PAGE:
Dear Dr. Don,
I presently have two mutual funds in the same mutual fund family. I would appreciate your opinion on what percentage of overlapping companies you would consider too many?
The first fund has 203 holdings of which 45 duplicate the second fund, which has 141 holdings. What is your opinion on this amount of overlap?
— Michael Multiple
You provided me with some additional information about these investments. The two mutual funds are Royce Low-Priced Stock Fund, or RYLPX, and Royce Value Plus Fund, or RYVPX. You have roughly $2,500 invested in RYLPX and it’s held in a traditional IRA. You have roughly $2,700 invested in RYVPX and it’s held in a Roth IRA. Combined, these investments represent about 7.5 percent of your total portfolio. That means your overall portfolio is about $70,000.
The low-price fund is categorized as a small-blend fund by Morningstar, while the value-plus fund is classified as a small-growth fund. With the two funds being managed by the same shop, and having some overlap in their investment styles as well as their investment managers, you’re bound to have some overlap in their holdings. Are the overlapping investments enough of an issue to sell one of the funds? I don’t think so.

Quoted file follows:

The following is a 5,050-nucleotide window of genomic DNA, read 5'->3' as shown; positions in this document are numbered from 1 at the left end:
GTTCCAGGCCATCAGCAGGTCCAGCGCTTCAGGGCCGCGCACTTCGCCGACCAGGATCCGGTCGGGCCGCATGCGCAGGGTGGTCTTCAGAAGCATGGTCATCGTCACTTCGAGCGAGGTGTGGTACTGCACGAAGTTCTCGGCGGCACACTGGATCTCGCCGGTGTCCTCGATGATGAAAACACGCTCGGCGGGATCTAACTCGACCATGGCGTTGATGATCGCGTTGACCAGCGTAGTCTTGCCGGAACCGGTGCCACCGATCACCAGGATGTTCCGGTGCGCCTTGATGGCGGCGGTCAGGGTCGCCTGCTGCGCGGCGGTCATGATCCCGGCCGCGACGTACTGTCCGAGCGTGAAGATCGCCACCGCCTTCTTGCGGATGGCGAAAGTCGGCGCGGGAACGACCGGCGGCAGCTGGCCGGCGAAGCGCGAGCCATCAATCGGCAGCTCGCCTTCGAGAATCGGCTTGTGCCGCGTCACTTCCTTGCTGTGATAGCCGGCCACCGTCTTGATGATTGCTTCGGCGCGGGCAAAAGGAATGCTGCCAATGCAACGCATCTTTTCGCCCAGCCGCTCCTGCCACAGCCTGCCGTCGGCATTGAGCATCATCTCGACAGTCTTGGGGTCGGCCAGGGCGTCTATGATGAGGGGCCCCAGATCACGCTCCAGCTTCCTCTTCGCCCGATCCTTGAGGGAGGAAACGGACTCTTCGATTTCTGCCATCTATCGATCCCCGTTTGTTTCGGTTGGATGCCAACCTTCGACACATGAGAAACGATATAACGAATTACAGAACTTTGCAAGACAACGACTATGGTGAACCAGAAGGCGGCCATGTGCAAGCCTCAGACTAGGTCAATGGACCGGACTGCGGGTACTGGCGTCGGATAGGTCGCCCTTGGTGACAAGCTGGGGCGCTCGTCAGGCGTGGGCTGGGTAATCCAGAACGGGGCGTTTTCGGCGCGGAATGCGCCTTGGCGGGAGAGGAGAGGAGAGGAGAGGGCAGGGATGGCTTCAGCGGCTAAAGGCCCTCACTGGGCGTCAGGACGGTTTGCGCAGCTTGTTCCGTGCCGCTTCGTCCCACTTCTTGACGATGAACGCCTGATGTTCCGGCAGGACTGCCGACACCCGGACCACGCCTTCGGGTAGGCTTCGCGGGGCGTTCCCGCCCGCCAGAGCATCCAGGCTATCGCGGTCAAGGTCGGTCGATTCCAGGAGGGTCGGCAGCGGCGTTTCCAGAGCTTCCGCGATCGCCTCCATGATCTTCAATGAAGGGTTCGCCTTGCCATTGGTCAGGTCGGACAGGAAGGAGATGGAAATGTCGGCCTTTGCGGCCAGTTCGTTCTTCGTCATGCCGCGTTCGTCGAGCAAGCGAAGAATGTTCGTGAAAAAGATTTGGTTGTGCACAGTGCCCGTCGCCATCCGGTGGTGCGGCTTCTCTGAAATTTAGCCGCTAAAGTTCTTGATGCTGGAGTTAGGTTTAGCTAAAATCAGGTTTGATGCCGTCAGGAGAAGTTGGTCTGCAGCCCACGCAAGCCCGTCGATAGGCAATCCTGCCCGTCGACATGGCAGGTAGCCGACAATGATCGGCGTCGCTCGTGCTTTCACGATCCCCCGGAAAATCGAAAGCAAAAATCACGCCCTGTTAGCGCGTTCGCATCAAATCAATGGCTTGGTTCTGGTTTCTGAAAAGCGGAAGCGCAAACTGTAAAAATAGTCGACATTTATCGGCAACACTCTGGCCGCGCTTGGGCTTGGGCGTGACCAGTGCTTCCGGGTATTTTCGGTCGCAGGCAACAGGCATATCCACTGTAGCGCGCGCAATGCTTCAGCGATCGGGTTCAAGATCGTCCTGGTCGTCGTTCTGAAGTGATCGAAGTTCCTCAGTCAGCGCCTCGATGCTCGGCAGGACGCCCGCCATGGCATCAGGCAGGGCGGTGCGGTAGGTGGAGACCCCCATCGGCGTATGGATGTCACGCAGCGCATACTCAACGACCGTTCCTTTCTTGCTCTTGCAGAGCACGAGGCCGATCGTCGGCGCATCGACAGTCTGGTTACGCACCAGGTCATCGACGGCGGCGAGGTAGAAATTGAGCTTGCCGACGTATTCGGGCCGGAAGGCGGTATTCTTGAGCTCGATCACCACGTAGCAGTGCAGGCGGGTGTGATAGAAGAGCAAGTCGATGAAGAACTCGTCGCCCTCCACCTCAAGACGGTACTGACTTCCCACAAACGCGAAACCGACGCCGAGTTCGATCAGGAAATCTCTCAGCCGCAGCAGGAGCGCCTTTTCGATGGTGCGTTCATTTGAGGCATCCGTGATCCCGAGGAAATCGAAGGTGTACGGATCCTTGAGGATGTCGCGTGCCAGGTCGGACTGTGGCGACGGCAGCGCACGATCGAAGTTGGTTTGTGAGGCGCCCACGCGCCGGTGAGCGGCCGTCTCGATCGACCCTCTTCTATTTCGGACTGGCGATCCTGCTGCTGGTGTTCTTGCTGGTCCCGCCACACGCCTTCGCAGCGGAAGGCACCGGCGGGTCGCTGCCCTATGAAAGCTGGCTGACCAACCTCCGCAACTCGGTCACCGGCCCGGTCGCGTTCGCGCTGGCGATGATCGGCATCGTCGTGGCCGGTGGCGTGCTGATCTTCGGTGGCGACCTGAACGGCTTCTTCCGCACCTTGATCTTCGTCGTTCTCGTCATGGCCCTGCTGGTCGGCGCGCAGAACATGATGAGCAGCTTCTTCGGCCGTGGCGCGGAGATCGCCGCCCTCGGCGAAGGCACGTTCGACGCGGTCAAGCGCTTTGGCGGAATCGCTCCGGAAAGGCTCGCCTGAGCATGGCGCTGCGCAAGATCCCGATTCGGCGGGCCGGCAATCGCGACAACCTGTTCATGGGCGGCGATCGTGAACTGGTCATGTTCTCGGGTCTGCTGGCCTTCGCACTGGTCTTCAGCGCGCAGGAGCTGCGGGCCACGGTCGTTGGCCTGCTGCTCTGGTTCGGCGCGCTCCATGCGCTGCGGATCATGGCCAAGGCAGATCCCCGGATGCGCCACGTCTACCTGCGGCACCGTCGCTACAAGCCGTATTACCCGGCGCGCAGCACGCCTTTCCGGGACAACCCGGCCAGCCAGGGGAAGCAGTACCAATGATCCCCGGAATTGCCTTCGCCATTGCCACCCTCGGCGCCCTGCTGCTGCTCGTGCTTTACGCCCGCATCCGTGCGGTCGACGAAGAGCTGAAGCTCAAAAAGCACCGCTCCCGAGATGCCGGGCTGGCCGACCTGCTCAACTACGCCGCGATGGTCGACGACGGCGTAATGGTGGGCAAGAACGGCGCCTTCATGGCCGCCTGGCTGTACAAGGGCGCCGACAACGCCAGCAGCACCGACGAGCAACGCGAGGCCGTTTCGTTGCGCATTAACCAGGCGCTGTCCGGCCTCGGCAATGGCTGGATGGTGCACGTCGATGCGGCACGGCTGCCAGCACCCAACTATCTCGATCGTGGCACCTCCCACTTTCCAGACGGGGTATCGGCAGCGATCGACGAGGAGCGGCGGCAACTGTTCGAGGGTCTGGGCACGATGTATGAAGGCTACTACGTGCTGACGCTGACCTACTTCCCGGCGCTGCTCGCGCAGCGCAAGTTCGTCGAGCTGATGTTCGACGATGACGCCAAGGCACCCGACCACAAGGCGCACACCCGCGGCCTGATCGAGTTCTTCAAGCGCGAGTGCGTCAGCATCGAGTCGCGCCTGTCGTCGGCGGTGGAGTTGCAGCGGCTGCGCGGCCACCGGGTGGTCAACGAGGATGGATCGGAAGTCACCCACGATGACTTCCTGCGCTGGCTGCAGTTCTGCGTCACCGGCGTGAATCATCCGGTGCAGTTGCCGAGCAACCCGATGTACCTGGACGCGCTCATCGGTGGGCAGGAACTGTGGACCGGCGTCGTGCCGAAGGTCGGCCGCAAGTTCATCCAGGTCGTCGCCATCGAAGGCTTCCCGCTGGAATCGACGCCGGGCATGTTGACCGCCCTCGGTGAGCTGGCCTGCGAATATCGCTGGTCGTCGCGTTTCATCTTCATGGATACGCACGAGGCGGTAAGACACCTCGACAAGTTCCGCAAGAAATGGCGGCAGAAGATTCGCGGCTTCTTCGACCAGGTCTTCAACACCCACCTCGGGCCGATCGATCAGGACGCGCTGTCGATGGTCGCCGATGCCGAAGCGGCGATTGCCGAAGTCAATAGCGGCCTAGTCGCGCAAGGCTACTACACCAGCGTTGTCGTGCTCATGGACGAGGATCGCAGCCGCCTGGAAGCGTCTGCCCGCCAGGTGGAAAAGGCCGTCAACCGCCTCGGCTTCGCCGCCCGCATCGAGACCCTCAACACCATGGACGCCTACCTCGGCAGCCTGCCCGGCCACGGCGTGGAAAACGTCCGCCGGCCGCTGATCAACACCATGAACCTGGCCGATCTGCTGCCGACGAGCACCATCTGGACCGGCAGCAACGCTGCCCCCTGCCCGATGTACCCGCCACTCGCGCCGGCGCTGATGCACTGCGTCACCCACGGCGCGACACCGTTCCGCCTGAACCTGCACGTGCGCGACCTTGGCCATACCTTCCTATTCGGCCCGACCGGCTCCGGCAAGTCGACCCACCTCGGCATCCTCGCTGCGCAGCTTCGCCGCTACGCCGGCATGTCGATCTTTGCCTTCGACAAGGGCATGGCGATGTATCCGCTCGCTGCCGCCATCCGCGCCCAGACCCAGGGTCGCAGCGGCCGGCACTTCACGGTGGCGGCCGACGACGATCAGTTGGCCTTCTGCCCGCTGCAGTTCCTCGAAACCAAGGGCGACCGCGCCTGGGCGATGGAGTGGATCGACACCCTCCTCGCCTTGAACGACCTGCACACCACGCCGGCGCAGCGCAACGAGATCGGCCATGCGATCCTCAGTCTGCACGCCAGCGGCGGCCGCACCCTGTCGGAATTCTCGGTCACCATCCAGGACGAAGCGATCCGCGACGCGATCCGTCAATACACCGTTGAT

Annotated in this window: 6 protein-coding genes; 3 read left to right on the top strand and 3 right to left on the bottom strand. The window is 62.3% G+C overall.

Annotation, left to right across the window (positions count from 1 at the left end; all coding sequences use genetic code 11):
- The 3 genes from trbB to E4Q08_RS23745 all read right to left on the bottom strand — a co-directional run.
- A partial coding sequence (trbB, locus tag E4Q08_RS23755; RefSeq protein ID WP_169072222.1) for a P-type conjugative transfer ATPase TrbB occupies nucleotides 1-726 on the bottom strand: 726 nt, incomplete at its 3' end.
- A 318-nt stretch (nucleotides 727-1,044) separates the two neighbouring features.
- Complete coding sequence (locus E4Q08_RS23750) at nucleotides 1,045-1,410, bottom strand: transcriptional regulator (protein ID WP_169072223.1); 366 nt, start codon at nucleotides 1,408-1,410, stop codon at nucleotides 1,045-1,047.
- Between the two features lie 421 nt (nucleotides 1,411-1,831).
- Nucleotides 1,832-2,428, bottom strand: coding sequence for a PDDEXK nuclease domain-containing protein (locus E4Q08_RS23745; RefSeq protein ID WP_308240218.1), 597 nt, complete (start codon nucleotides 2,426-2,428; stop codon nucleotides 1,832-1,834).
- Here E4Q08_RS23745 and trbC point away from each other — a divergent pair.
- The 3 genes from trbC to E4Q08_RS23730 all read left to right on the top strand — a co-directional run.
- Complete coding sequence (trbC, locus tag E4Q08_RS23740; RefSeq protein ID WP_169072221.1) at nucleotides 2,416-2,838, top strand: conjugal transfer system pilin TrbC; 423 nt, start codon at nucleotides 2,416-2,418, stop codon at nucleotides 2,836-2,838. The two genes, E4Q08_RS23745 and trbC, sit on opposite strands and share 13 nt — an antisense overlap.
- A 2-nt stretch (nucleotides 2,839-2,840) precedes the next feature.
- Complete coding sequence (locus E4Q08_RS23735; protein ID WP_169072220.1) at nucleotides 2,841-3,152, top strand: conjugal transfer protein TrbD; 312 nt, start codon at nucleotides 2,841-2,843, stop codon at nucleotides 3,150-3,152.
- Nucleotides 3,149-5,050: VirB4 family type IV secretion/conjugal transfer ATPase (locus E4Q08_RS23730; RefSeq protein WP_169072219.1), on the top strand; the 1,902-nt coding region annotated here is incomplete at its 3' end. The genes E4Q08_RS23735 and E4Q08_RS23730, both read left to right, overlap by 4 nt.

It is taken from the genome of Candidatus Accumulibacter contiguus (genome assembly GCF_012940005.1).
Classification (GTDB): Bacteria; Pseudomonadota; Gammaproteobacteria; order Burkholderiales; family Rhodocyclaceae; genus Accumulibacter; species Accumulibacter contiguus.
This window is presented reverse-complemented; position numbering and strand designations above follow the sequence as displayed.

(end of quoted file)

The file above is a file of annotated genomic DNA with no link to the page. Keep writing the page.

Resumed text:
When mutual funds share the same investments, you’re limiting the diversification benefits of investing across mutual funds. That said, you need to look at your total portfolio and how it’s invested, not just these two funds. The stock intersection across all investments will tell you how concentrated your investments are in particular securities.
Deciding on a limit for portfolio concentration can make this an easier decision. If, for example, you decided that no asset in your investment portfolio could represent more than 2 percent of portfolio assets, then it would be easy to determine if your holdings are too concentrated.
It’s also not a bad idea to do a holdings-based style analysis on your portfolio. The analysis compares the portfolio’s investments to a portfolio benchmark and lets you see whether you are over, under or market-weighted relative to the benchmark. If your holdings mirror the benchmark, then let’s hope you’re invested in a low-cost index fund, because otherwise it’s likely you’re paying active management fees for market performance — also known as closet indexing.
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